Uzbekistan Closes Jaslyk Prison, Infamous Place of Torture
Established in 1999, Jaslyk (“youth”) Prison passes itself off nominally as a youth camp. But reports from inmates of Jaslyk reveal it to be a place of torture. It is this notorious facility that Uzbekistan’s president, Shavkat Mirziyoyev, has ordered closed. Finally, in 2019, 20 years since its formation, sees Jaslyk Prison closed — but its legacy remains a dark stain.
President Mirziyoyev’s predecessor, Islam Karimov, headed an administration partially focused on the reformation of Uzbek identity following independence from the Soviet Union. In this pursuit, however, and alongside acts of corruption and staunch civil rights abuses and censorship, Karimov’s governance was harsh on anyone perceived to be a threat- real, imagined, or outright fabricated. One product of this repressive policy was Jaslyk Prison.
The very name of the local railway station, Barsa Kelmes, roughly means “place of no return.” Modeled after Soviet prison camps, Jaslyk was meant to be just that. The prison itself sits within a desert in the Karakalpakstan region which endures extreme high and low temperatures.
Within the walls of the Central Asian gulag, prisoners are reportedly exposed to torture that had sometimes proven fatal. In 2002, two inmates died by being boiled alive. Those inmates, Muzafar Avazov and Husnidin Alimov, were identified by Human Rights Watch as “religious prisoners.”
“It feels like there is no limit to the cruelty the prison officers there are capable of,” says poet Yusuf Juma, who was detained in 2007 after challenging Karimov’s latest run for office at the time. When not in solitary confinement, Juma was transferred between Jaslyk and another facility in a cramped iron box. Juma, activist and journalist Muhammad Bekjan, and more have likened the prison to “a Nazi concentration camp” or “death camp.”
Poor hygiene and disease ran rampant in Jaslyk Prison. Following Bekjan’s apprehension in 1999, he was sent to Jaslyk where he was exposed to torturous conditions and small cells full of tuberculosis and scabies. Upon his arrival, still early in Jaslyk’s grim existence, Bekjan had been told 71 inmates had already died. Among those imprisoned, many fell victim to beatings, electrocutions, and more.
President Mirziyoyev has already made choices consistent with a reformist policy. These changes involve economics as well as institutions inconsistent with protecting human rights, such as Jaslyk Prison. These moves have openly been referred to as ways to improve the reputation of Uzbekistan on the world stage. The Uzbek Ministry of Internal Affairs praised the prison’s closure as a “truly historic decision” made to “promote the country’s positive image abroad.”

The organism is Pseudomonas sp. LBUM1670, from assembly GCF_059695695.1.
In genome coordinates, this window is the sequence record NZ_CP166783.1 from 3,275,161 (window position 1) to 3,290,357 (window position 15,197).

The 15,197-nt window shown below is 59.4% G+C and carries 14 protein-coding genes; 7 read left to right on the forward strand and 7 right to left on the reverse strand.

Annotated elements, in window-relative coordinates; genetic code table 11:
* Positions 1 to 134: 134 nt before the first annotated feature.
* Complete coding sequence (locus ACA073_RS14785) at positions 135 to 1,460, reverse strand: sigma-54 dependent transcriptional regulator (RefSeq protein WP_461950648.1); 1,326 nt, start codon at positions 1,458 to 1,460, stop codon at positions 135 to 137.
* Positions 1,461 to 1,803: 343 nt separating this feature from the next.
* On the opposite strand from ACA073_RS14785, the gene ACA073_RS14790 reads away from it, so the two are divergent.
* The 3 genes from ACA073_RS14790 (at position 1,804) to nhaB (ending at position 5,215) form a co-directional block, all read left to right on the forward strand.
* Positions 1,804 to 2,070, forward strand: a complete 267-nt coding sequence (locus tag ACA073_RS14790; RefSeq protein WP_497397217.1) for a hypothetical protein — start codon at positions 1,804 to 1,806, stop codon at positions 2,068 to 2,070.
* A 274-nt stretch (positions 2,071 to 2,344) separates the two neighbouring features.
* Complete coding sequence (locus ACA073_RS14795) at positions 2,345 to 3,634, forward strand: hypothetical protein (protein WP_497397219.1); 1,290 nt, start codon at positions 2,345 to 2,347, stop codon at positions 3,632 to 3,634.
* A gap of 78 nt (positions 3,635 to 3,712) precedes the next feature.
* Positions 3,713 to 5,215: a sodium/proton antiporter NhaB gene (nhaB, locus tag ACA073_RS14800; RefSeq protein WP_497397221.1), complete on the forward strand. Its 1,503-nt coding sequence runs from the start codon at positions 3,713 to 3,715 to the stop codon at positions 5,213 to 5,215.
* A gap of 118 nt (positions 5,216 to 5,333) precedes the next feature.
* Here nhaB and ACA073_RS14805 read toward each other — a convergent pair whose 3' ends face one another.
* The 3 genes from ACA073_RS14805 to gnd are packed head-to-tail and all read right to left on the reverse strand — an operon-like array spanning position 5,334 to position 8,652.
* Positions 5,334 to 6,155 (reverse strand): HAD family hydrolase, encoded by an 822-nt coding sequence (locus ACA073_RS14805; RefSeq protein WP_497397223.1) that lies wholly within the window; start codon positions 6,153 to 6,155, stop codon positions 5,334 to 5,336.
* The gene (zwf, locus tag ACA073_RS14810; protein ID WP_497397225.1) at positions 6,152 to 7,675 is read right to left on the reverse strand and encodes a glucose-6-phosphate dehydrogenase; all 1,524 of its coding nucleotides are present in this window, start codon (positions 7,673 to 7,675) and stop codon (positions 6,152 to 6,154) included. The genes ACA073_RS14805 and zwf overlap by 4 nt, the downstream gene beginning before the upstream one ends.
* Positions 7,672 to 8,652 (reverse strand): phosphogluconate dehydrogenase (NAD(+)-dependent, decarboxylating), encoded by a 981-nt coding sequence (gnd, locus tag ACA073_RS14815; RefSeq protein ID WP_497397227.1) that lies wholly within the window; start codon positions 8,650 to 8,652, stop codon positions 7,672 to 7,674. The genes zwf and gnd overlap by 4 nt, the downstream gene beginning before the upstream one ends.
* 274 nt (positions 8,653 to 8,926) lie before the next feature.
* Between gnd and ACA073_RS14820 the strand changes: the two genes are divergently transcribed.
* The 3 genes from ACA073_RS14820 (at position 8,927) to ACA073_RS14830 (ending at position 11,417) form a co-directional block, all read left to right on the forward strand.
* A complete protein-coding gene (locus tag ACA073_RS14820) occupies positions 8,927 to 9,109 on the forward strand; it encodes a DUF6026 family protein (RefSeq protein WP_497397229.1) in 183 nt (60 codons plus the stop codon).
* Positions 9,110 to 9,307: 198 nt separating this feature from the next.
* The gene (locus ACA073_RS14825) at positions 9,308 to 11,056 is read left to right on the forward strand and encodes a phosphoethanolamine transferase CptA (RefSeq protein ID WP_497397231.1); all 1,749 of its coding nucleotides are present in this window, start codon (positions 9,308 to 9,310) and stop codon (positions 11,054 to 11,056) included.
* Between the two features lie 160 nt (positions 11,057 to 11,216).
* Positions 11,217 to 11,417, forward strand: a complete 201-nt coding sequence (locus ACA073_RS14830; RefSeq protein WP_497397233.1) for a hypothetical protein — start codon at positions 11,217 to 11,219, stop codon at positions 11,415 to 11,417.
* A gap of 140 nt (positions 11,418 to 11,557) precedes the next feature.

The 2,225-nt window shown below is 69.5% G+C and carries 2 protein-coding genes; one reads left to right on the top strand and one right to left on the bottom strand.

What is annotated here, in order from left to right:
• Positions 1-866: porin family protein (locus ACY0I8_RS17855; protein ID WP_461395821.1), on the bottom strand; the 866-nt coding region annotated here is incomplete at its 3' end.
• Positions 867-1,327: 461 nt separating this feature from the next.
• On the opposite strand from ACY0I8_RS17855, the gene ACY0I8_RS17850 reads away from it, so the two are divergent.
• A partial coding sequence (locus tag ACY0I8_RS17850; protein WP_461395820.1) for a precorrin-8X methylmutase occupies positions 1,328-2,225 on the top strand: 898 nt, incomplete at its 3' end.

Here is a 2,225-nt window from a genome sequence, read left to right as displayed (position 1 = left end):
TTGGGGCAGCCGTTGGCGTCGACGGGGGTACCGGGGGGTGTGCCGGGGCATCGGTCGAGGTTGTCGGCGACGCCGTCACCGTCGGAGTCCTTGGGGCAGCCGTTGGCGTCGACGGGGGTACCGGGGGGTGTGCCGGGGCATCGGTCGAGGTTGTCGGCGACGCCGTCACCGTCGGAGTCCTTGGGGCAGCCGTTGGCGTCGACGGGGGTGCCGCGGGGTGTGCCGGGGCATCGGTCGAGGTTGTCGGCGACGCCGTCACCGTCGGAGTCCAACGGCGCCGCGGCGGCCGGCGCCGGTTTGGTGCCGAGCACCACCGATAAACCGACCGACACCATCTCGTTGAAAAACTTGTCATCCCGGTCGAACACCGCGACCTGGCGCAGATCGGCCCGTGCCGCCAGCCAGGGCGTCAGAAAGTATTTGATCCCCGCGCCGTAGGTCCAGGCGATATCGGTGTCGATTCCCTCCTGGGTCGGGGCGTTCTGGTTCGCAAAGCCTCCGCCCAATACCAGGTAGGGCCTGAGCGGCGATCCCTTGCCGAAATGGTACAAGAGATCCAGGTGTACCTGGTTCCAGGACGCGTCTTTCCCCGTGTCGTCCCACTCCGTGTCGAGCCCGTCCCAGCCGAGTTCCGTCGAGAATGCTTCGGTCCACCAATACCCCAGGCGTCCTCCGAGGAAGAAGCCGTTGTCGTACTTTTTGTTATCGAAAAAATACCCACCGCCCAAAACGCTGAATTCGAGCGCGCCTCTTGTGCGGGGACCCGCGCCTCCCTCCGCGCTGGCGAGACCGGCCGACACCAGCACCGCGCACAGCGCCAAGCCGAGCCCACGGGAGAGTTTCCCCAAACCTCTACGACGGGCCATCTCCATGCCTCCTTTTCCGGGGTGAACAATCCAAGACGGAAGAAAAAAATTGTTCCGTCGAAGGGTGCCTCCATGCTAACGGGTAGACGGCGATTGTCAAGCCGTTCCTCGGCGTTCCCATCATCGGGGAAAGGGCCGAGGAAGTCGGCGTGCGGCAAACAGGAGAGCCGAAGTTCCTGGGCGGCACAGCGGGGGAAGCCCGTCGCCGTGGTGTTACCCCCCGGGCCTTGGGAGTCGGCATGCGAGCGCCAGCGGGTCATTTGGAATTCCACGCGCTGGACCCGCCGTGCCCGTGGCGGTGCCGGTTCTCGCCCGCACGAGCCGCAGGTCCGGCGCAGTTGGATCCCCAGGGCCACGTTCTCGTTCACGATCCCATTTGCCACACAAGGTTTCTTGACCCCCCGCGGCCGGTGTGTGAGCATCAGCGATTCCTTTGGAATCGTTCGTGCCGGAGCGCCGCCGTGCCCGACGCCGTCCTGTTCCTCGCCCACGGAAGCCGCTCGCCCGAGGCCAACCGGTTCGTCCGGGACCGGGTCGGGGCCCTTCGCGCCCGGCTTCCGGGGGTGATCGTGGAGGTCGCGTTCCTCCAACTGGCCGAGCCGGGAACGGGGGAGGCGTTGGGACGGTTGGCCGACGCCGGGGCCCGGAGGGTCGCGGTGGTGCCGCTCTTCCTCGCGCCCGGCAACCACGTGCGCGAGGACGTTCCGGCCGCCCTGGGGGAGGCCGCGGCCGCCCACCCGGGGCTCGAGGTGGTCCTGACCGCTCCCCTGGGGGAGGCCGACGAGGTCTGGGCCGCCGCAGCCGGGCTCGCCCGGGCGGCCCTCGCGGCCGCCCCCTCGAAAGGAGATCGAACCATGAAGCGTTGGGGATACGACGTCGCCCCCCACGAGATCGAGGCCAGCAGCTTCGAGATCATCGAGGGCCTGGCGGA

However, the prison’s legacy cuts deep and has an alarming body count. Critics, Uzbeks and foreign observes alike, feel the motive will harm the relationship between the government and people, and leave old wounds unaddressed.
President Shavkat Mirziyoyev seeks to present himself as a reformist, and indeed has brought about many changes, but many in the international community question motives, extent of reforms, and just how long these changes are meant to last.
Alisher Ilkhamov, Uzbekistan-born research associate at the SOAS University of London, feels as much. “The main motive,” he explains, “was the improvement of the country’s international image rather than a sincere wish to start a dialogue with the people, improve their rights.”
This doubt is further fueled by an incomplete allowance of renewed freedom of the press. Despite boasting of expanded freedom for some independent journalists, many outlets remain blocked. The reason for their years-long blockage was blamed on a technical error or malfunction.
Steve Swerdlow, senior Central Asia researcher at Human Rights Watch, told Al Jazeera that Uzbek authorities cannot seek an easy way out of confronting the government’s dark past and harsh treatment of perceived enemies. Rather, they must “begin a formal process of examining the torture, ill-treatment, and arbitrary imprisonment that occurred at Jaslyk and other prisons and places of detention over the last quarter-century.” While Uzbekistan closes Jaslyk Prison, a dialogue must be opened.